60% of farmers are overweight but only 27% believe they are too heavy – study

Some 60% of farmers are classified as ‘overweight or obese’ compared to 50% of the Irish population while among farmers just 27% believed that they were too heavy, a new study has found.

The findings of the study were recently released and come in time for International Men’s Week, which runs from June 13 to June 19.

The aim of the International Men’s Health Week is to heighten awareness of preventable health problems for males of all ages; to support men and boys to engage in healthier lifestyle choices/ activities and to encourage the early detection and treatment of health difficulties in males.

Farmers need to give more emphasis to their health for quality of life and farm production reasons, Dr John McNamara, Teagasc Health and Safety Specialist has said.

Dr McNamara said that research Ireland and internationally indicates that poor health leads to reduced capacity to undertake farm work and as a consequence reduced farm income.

Farmers in poor health are also susceptible to higher levels of injuries, he said.

Also Read: Would you know what to do if an accident happened on your farm?

Studies show that ‘farmers’ tend to consider themselves as ‘healthy’ when they can carry out work, but tend to ignore health issues that could have long-term consequences, he added.

Teagasc is currently engaged in an on-going study of farmers’ health in association with health professionals from the Waterford Institute of Technology (WIT), Centre for Men’s Health, IT Carlow and the UCD Schools of Physiotherapy and Performance Science and Agriculture and Food Science.

Recent findings of the Farmers’ Health study among a sample of 366 farmers (86% male) compares self-reported health behaviours with the overall general population, available from the national Survey on Lifestyle and Attitude to Nutrition (SLAN).

The study found that 38% of farmers reported one or more health issues in the previous 12 months.

Some 34% of farmers reported a physical health complaint and 12% reported mental health issues.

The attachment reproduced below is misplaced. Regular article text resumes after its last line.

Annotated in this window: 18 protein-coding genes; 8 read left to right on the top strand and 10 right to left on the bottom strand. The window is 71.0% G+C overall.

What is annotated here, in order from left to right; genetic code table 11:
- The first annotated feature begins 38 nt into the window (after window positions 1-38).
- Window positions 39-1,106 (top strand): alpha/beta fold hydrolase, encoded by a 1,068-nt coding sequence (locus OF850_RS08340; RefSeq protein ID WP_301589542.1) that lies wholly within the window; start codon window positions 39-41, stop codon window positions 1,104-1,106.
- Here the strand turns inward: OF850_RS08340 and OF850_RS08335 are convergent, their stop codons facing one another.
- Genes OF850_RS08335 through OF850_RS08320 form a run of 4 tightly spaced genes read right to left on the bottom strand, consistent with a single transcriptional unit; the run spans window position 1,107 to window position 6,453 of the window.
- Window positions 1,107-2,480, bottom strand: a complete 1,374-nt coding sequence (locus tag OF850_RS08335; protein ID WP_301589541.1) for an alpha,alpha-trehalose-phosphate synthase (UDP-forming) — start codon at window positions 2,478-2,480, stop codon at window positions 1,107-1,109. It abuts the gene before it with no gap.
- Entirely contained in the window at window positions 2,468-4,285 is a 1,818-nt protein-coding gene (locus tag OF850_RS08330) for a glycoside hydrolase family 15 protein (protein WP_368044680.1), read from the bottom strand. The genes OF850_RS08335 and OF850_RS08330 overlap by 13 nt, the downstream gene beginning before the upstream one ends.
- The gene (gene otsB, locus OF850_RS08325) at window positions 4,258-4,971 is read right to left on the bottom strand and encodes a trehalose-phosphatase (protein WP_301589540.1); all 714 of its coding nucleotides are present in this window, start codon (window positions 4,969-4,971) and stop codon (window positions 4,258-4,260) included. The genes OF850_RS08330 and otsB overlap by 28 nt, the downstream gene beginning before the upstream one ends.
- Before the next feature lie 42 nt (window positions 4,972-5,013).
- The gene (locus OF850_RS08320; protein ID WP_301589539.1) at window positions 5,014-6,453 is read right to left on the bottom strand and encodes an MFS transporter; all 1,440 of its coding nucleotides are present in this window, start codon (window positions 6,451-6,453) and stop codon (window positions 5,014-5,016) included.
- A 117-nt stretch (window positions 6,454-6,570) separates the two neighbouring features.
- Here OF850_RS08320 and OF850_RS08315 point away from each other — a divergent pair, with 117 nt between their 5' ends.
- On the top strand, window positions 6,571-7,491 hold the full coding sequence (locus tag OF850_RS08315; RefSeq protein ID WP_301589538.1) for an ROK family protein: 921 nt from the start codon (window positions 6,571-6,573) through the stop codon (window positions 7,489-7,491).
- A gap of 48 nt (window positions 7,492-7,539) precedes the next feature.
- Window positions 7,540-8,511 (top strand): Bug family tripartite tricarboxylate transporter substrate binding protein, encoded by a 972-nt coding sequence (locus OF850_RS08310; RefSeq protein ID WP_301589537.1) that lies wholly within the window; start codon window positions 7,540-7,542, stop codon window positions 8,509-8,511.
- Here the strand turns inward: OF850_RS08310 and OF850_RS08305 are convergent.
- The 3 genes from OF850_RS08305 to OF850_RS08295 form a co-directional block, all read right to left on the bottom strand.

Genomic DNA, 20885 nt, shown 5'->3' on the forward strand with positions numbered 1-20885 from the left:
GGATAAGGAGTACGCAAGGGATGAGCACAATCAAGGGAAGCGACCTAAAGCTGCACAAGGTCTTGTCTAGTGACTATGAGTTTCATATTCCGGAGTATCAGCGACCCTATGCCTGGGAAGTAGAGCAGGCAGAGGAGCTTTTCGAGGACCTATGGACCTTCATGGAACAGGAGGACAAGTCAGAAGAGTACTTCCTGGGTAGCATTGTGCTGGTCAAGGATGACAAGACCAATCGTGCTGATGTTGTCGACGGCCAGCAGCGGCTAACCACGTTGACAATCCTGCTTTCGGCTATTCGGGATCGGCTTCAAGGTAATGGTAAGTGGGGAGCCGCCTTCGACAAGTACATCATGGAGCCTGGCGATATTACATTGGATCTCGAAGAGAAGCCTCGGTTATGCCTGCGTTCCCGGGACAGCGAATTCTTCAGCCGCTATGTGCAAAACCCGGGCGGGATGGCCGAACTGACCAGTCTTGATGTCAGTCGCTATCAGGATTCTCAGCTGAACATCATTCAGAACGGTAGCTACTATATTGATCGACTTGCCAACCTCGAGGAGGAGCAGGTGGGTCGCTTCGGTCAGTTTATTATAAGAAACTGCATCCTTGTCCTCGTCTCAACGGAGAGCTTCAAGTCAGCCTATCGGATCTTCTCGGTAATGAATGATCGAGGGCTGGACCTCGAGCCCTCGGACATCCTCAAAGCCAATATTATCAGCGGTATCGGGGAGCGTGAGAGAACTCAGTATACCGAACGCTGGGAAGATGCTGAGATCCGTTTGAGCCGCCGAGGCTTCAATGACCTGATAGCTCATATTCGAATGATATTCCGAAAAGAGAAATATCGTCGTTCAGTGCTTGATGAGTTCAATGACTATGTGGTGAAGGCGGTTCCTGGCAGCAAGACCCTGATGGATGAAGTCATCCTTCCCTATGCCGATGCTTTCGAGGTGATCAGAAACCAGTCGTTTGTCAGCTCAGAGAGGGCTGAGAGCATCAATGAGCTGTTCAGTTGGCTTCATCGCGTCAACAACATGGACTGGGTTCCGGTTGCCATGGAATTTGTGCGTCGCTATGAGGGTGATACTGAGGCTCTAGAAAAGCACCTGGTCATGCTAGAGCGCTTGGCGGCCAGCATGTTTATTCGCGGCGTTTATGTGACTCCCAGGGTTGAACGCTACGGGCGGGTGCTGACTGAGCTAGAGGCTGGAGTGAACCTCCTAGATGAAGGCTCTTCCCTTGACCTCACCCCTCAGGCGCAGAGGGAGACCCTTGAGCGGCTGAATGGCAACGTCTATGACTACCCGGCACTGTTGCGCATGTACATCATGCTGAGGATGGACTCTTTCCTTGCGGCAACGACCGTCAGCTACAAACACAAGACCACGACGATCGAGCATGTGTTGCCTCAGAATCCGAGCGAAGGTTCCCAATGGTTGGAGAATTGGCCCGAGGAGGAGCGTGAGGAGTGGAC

Furthermore, 59% of farmers had consulted their GP about their health within the last year, which compares to 74% of the general population.

The study found that low back pain (LBP) was the most prevalent physical complaint occurring in 28% of farmers. This level is higher than the level for the general population (16%), according to Teagasc.

In contrast, it found that 54% of farmers reported undertaking high levels of physical activity compared to 24% for the Irish population.

According to the study, 18% of farmers reported that they currently smoke compared to 29% for the Irish population.

Meanwhile, 85% of farmers reported drinking alcohol compared to 80% for the Irish population and 19% of farmers reported binge drinking (having six or more standard drinks on one occasion) at least once per week compared to 28% of the Irish population.

Commenting on the study findings, Aubrey Storey, Lecturer in Exercise and Health Science at WIT stated that ‘behaviour change’ is a key to either health gain or its maintenance.

“Making small initial changes based on heightened awareness can lead to major positive change in a person’s health profile over-time.”

He also stated that the Farmer Health study indicates in particular that farmers should make greater use of health care professionals when unwell and to maintain health. It also shows a high level of low back pain which can restrict a farmer’s work activity.

An booklet ‘ Staying Fit for Farming – A Health Booklet for Farmers’ can be down loaded from the Teagasc website.

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